Browsing Theses and Dissertations School of Pharmacy by Subject "Naltrexone--therapeutic use"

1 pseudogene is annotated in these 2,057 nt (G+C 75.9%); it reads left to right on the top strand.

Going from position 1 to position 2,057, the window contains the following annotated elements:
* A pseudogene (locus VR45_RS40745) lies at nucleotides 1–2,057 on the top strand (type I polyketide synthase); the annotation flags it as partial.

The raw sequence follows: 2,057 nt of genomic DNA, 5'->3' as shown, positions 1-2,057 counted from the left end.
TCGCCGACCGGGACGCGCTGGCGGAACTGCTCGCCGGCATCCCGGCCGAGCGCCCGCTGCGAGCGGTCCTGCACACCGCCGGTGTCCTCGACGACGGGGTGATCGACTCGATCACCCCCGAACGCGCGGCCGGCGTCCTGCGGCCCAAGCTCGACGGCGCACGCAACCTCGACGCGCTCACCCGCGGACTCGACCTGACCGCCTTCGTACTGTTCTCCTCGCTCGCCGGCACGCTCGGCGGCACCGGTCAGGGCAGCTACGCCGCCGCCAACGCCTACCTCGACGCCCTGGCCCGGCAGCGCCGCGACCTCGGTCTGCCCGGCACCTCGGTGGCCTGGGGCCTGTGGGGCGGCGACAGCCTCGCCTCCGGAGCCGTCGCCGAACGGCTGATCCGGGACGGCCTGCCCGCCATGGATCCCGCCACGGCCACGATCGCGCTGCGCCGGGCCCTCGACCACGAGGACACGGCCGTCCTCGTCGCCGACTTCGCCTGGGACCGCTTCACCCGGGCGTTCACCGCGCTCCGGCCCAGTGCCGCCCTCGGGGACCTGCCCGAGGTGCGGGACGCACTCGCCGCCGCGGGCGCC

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levo-tetrahydropalmatine (l-THP) and low dose naltrexone (LDN) a novel combination treatment for the prevention of cocaine relapseTo date, FDA is yet to approve a medication for the treatment of cocaine dependence or for the prevention of cocaine relapse. One promising potential treatment is l-THP, primarily a modest dopamine antagonist. However, l-THP possesses unwanted sedative side effects, which could be difficult to overcome clinically. The present study aims to develop an improved cocaine relapse treatment, creating an l-THP based combination medication. Our preliminary experiments determined l-THP when co-administered with LDN, decreased the sedative effect and increased the efficacy of l-THP. As a result, the focus of this dissertation was placed on the development of l-THP & LDN as a combination medication for the prevention of cocaine relapse. Specific aims used to accomplish the objective were: 1) determine the efficacy of l-THP & LDN combination for attenuation of cocaine seeking behavior as well as minimization of sedative effect of l-THP and 2) investigate the mechanism of l-THP & LDN through β-endorphin release and POMC expression. The combination of l-THP & LDN attenuated reinstatement of conditioned place preference as well as drug-seeking behavior in the reinstatement of cocaine self-administration. Additionally, the l-THP sedative effect observed at the 3mg/kg and 5mg/kg l-THP doses was ameliorated through co-administration of 0.1mg/kg LDN. Taken together, results of the behavioral studies indicate 3mg/kg l-THP & 0.1mg/kg LDN has the greatest potential as a cocaine relapse prevention treatment. This dosage was used to examine the effect of l-THP & LDN on endogenous β-endorphin release and POMC expression. In animals treated with 3mg/kg l-THP & 0.1mg/kg LDN, we correlated the reduction of drug seeking with an increase of plasma β-endorphin and hypothalamic POMC mRNA expression. This to our knowledge is the first study investigating the underlying mechanism of LDN. The research presented in this dissertation establishes l-THP & LDN as novel treatment for the prevention of cocaine relapse and dependence with great potential for future clinical translation.